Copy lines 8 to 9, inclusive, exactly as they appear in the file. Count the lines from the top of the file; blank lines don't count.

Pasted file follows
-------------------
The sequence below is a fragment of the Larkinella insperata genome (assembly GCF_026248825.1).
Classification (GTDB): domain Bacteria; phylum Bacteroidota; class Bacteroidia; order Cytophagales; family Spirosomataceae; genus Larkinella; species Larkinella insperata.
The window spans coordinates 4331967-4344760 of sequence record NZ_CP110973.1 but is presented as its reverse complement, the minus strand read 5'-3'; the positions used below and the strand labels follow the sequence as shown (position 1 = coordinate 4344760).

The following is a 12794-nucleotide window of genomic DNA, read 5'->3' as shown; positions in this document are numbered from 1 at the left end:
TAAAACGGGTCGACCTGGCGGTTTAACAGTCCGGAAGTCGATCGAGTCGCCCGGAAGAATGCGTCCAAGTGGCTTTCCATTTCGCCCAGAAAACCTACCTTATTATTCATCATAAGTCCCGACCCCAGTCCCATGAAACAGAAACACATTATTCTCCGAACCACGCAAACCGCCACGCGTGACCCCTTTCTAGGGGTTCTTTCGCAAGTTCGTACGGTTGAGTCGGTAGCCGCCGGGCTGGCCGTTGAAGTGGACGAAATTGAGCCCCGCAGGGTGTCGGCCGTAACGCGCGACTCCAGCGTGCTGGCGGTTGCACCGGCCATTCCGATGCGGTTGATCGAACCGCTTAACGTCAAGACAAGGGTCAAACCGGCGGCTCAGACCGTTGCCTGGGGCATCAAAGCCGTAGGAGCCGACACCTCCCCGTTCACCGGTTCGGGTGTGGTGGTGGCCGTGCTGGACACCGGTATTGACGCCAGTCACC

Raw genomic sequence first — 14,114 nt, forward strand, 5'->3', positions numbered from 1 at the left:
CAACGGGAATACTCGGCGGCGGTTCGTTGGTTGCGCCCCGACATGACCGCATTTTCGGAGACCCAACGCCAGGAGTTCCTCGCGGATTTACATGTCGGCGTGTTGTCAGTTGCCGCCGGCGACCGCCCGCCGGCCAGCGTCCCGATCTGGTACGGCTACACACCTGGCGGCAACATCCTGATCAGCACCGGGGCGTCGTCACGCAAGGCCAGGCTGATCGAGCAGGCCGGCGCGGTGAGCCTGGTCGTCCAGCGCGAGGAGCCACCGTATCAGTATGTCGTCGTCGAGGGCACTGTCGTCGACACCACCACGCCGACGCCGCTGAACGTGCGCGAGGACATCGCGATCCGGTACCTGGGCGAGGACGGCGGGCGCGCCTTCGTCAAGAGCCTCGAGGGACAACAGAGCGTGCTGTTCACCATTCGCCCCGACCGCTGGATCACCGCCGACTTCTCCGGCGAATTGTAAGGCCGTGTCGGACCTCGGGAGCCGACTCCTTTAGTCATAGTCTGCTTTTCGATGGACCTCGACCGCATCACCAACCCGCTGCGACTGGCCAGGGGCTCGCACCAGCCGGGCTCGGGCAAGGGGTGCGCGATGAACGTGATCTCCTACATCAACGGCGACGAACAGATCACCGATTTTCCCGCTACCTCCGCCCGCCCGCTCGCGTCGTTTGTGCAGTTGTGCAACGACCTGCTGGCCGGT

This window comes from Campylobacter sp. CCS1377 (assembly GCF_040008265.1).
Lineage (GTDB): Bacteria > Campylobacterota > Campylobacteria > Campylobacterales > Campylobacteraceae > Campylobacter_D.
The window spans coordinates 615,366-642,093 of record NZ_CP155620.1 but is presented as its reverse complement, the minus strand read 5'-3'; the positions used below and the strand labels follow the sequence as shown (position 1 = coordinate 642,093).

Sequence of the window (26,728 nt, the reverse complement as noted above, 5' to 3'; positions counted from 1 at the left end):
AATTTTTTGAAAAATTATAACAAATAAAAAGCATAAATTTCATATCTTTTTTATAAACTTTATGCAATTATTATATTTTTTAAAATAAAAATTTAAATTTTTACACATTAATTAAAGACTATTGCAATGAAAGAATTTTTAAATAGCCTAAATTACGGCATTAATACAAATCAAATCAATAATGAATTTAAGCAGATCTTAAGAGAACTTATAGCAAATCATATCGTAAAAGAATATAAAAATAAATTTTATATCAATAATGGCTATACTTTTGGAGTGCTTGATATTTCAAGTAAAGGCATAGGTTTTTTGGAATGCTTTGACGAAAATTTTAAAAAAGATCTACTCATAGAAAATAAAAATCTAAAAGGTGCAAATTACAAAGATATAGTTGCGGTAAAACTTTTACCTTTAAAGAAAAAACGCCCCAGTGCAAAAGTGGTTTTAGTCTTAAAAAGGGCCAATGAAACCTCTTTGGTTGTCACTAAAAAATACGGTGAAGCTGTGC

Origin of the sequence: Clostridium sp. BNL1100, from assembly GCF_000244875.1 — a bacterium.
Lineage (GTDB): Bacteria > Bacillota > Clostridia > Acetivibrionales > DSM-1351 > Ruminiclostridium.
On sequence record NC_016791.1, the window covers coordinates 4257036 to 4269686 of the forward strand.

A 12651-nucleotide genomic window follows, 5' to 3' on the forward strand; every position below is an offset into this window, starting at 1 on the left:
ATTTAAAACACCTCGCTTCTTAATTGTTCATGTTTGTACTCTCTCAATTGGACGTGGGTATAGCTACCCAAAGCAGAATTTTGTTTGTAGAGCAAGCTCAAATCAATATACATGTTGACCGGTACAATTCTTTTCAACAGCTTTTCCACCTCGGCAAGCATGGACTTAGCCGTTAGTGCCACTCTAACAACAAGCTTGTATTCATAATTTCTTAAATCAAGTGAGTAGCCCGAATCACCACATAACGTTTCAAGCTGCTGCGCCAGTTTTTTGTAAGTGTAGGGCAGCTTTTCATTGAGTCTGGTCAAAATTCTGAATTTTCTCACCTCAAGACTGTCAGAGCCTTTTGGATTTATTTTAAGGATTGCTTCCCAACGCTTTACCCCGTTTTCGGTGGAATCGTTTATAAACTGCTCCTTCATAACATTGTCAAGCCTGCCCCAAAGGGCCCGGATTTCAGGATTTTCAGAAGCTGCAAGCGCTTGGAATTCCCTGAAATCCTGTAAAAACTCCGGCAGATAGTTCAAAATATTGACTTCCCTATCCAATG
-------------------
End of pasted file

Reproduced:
This window comes from Campylobacter sp. CCS1377 (assembly GCF_040008265.1).
Lineage (GTDB): Bacteria > Campylobacterota > Campylobacteria > Campylobacterales > Campylobacteraceae > Campylobacter_D.